A molecular phylogeny of thermophilic fungi.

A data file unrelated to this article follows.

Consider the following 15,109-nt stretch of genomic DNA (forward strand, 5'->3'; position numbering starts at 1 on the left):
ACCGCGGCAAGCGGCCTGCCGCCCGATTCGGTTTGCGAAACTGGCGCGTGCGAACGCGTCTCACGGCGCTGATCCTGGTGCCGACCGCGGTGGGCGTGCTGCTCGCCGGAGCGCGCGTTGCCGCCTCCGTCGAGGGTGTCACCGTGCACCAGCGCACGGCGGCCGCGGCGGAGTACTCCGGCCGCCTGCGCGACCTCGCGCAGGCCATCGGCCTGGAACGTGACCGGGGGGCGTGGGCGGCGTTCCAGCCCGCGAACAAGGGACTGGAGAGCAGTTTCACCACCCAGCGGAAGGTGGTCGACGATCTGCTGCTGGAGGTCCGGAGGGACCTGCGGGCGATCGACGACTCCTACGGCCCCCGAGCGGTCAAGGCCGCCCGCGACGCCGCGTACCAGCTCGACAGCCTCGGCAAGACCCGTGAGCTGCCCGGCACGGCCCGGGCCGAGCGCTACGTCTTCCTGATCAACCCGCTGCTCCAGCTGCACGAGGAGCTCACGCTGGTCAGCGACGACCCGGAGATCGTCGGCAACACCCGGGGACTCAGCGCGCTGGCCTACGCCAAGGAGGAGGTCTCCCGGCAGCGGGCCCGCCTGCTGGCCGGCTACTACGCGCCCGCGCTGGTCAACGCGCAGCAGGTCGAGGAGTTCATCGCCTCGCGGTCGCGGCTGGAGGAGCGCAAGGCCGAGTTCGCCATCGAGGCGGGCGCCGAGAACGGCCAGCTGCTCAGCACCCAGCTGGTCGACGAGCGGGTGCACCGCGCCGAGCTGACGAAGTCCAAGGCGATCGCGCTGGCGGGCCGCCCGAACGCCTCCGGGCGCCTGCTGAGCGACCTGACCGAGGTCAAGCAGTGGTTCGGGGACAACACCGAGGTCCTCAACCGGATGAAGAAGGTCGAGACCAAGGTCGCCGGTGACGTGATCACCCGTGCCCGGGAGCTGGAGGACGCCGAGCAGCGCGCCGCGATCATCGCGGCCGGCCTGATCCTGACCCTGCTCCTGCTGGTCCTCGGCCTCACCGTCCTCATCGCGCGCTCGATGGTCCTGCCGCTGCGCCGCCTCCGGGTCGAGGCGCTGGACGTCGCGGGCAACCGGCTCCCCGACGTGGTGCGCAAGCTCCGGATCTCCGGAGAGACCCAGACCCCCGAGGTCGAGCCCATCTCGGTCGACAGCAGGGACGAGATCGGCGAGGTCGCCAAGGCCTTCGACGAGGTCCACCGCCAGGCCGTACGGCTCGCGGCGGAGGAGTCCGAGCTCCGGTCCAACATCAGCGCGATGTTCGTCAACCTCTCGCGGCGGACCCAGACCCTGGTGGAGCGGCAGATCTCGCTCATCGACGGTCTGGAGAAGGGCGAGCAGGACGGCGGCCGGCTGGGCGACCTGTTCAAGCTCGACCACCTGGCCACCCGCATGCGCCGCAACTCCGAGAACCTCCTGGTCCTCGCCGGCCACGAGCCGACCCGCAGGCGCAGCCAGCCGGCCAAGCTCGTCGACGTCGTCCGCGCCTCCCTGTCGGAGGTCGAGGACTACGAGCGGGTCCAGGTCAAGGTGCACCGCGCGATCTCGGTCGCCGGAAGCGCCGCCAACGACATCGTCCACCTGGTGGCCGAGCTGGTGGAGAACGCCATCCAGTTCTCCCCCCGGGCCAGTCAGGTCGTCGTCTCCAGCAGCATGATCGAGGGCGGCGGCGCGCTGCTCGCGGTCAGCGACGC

Sequences from 86 fungal genomes and from the two outgroup genomes Arabidopsis thaliana and Drosophila melanogaster were analyzed to construct a robust molecular phylogeny of thermophilic fungi, which are potentially rich sources of industrial enzymes. To provide experimental reference points, growth characteristics of 22 reported thermophilic or thermotolerant fungi, together with eight mesophilic species, were examined at four temperatures: 22 °C, 34 °C, 45 °C, and 55 °C. Based on the relative growth performances, species with a faster growth rate at 45 °C than at 34 °C were classified as thermophilic, and species with better or equally good growth at 34 °C compared to 45 °C as thermotolerant. We examined the phylogenetic relationships of a diverse range of fungi, including thermophilic and thermotolerant species, using concatenated amino acid sequences of marker genes mcm7, rpb1, and rpb2 obtained from genome sequencing projects. To further elucidate the phylogenetic relationships in the thermophile-rich orders Sordariales and Eurotiales, we used nucleotide sequences from the nuclear ribosomal small subunit (SSU), the 5.8S gene with internal transcribed spacers 1 and 2 (ITS 1 and 2), and the ribosomal large subunit (LSU) to include additional species for analysis. These phylogenetic analyses clarified the position of several thermophilic taxa. Thus, Myriococcum thermophilum and Scytalidium thermophilum fall into the Sordariales as members of the Chaetomiaceae, Thermomyces lanuginosus belongs to the Eurotiales, Malbranchea cinnamomea is a member of the Onygenales, and Calcarisporiella thermophila is assigned to the basal fungi close to the Mucorales. The mesophilic alkalophile Acremonium alcalophilum clusters with Verticillium albo-atrum and Verticillium dahliae, placing them in the recently established order Glomerellales. Taken together, these data indicate that the known thermophilic fungi are limited to the Sordariales, Eurotiales, and Onygenales in the Ascomycota and the Mucorales with possibly an additional order harbouring C. thermophila in the basal fungi. No supporting evidence was found for thermophilic species belonging to the Basidiomycota. Copyright © 2012 The British Mycological Society. Published by Elsevier Ltd. All rights reserved.